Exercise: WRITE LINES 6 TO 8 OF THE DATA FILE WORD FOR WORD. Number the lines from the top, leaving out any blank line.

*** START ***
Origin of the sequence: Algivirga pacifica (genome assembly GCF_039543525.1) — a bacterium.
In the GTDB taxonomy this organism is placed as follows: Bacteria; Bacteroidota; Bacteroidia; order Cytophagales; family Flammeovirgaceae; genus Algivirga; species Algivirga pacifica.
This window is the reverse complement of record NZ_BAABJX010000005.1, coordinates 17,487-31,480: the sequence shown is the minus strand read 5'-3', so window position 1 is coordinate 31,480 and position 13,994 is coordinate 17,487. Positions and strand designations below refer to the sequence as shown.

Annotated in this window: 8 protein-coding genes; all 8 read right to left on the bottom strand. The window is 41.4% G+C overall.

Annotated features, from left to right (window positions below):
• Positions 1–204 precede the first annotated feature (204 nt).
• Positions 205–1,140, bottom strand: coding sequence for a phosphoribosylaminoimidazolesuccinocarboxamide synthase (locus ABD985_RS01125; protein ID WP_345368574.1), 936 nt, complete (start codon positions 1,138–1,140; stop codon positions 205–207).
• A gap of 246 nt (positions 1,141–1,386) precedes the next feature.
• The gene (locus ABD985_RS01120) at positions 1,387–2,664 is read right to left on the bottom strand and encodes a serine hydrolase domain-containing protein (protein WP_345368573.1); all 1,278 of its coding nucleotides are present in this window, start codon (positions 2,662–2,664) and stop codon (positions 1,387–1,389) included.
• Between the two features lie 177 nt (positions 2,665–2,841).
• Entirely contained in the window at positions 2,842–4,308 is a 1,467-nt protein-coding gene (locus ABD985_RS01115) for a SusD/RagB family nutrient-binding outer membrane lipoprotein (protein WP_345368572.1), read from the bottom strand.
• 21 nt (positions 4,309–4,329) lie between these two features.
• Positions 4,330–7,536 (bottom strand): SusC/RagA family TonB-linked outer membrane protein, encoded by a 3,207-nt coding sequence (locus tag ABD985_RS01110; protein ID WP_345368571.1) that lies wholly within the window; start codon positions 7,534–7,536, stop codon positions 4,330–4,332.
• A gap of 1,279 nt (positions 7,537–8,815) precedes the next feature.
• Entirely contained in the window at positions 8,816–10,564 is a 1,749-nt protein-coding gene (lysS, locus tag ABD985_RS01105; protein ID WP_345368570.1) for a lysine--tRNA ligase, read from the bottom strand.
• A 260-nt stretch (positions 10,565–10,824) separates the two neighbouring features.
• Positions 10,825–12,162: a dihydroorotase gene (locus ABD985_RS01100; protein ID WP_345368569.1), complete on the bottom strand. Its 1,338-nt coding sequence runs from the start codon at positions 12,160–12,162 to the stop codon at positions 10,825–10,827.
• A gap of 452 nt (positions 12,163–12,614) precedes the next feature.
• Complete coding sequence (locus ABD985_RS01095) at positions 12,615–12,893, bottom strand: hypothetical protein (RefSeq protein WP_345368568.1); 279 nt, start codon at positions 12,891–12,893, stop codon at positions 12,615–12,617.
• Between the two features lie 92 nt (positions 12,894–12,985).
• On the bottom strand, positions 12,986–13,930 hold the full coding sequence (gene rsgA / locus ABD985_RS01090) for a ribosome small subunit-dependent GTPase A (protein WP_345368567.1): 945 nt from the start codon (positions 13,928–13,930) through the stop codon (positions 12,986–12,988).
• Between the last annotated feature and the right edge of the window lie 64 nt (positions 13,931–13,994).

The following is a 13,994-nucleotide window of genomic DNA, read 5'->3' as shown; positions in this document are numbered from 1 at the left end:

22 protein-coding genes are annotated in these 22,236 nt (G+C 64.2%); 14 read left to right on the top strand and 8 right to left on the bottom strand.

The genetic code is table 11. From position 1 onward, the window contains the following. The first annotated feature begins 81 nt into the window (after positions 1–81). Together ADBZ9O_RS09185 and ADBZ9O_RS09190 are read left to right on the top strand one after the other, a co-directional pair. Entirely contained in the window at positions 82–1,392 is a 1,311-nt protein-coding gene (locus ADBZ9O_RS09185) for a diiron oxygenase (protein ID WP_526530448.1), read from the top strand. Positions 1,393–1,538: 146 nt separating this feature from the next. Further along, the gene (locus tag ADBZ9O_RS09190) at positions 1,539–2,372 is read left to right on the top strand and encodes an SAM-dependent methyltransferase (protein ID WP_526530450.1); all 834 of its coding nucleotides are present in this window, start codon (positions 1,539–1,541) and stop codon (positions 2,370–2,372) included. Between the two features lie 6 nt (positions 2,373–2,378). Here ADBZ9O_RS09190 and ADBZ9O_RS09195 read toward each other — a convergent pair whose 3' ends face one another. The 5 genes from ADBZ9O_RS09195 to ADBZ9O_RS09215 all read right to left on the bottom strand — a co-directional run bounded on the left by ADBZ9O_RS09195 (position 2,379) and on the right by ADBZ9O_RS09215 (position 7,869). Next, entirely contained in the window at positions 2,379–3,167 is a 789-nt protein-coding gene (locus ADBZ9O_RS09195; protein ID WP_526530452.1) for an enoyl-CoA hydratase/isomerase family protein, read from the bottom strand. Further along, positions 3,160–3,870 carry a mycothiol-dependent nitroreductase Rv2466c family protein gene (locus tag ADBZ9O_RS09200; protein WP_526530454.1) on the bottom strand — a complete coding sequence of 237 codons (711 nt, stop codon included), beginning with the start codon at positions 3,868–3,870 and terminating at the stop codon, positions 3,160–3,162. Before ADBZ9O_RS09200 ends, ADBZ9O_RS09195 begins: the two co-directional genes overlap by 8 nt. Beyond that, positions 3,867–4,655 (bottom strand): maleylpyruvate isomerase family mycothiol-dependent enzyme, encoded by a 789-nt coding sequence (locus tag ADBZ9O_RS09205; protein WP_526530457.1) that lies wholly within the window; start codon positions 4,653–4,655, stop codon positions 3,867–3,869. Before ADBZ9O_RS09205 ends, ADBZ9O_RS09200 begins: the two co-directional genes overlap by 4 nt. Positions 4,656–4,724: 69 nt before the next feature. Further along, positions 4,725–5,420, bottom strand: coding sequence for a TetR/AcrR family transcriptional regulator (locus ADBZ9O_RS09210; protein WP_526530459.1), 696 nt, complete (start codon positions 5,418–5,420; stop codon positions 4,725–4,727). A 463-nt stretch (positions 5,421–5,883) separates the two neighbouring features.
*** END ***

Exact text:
• Positions 1–204 precede the first annotated feature (204 nt).
• Positions 205–1,140, bottom strand: coding sequence for a phosphoribosylaminoimidazolesuccinocarboxamide synthase (locus ABD985_RS01125; protein ID WP_345368574.1), 936 nt, complete (start codon positions 1,138–1,140; stop codon positions 205–207).
• A gap of 246 nt (positions 1,141–1,386) precedes the next feature.